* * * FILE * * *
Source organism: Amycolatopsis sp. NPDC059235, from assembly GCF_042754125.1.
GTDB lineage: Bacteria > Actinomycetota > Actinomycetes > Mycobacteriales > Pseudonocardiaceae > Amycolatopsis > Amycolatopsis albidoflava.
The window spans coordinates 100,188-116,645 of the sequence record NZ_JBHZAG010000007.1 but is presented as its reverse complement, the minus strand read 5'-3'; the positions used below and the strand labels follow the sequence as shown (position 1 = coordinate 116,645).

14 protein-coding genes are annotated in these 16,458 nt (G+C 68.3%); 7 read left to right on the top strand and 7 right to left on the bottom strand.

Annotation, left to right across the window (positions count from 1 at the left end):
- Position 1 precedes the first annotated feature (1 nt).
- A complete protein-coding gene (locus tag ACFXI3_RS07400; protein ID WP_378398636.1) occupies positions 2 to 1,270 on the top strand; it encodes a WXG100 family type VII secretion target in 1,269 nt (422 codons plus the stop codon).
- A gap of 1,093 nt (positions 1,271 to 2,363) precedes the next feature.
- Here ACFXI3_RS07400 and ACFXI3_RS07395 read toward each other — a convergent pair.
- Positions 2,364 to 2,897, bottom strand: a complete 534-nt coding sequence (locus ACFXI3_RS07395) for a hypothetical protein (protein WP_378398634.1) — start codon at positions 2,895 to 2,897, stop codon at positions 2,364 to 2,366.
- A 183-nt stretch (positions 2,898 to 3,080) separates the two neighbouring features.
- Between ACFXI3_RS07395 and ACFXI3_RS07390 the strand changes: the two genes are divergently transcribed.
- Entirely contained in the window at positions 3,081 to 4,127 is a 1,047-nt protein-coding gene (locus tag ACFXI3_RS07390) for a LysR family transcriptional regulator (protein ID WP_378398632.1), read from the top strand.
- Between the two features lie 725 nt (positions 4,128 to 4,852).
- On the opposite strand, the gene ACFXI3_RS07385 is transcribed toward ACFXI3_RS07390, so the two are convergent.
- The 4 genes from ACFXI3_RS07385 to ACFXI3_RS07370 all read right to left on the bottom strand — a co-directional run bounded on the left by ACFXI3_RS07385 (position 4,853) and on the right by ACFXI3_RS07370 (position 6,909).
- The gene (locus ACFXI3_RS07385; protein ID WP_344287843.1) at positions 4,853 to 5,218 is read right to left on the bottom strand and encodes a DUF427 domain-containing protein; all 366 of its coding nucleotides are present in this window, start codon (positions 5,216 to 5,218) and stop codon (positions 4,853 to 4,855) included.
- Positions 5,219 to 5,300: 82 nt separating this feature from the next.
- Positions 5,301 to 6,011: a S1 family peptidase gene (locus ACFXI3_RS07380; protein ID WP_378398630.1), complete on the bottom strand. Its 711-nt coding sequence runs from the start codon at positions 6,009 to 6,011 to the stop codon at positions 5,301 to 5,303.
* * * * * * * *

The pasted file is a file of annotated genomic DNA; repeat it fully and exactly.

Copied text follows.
Source organism: Amycolatopsis sp. NPDC059235, from assembly GCF_042754125.1.
GTDB lineage: Bacteria > Actinomycetota > Actinomycetes > Mycobacteriales > Pseudonocardiaceae > Amycolatopsis > Amycolatopsis albidoflava.
The window spans coordinates 100,188-116,645 of the sequence record NZ_JBHZAG010000007.1 but is presented as its reverse complement, the minus strand read 5'-3'; the positions used below and the strand labels follow the sequence as shown (position 1 = coordinate 116,645).

14 protein-coding genes are annotated in these 16,458 nt (G+C 68.3%); 7 read left to right on the top strand and 7 right to left on the bottom strand.

Annotation, left to right across the window (positions count from 1 at the left end):
- Position 1 precedes the first annotated feature (1 nt).
- A complete protein-coding gene (locus tag ACFXI3_RS07400; protein ID WP_378398636.1) occupies positions 2 to 1,270 on the top strand; it encodes a WXG100 family type VII secretion target in 1,269 nt (422 codons plus the stop codon).
- A gap of 1,093 nt (positions 1,271 to 2,363) precedes the next feature.
- Here ACFXI3_RS07400 and ACFXI3_RS07395 read toward each other — a convergent pair.
- Positions 2,364 to 2,897, bottom strand: a complete 534-nt coding sequence (locus ACFXI3_RS07395) for a hypothetical protein (protein WP_378398634.1) — start codon at positions 2,895 to 2,897, stop codon at positions 2,364 to 2,366.
- A 183-nt stretch (positions 2,898 to 3,080) separates the two neighbouring features.
- Between ACFXI3_RS07395 and ACFXI3_RS07390 the strand changes: the two genes are divergently transcribed.
- Entirely contained in the window at positions 3,081 to 4,127 is a 1,047-nt protein-coding gene (locus tag ACFXI3_RS07390) for a LysR family transcriptional regulator (protein ID WP_378398632.1), read from the top strand.
- Between the two features lie 725 nt (positions 4,128 to 4,852).
- On the opposite strand, the gene ACFXI3_RS07385 is transcribed toward ACFXI3_RS07390, so the two are convergent.
- The 4 genes from ACFXI3_RS07385 to ACFXI3_RS07370 all read right to left on the bottom strand — a co-directional run bounded on the left by ACFXI3_RS07385 (position 4,853) and on the right by ACFXI3_RS07370 (position 6,909).
- The gene (locus ACFXI3_RS07385; protein ID WP_344287843.1) at positions 4,853 to 5,218 is read right to left on the bottom strand and encodes a DUF427 domain-containing protein; all 366 of its coding nucleotides are present in this window, start codon (positions 5,216 to 5,218) and stop codon (positions 4,853 to 4,855) included.
- Positions 5,219 to 5,300: 82 nt separating this feature from the next.
- Positions 5,301 to 6,011: a S1 family peptidase gene (locus ACFXI3_RS07380; protein ID WP_378398630.1), complete on the bottom strand. Its 711-nt coding sequence runs from the start codon at positions 6,009 to 6,011 to the stop codon at positions 5,301 to 5,303.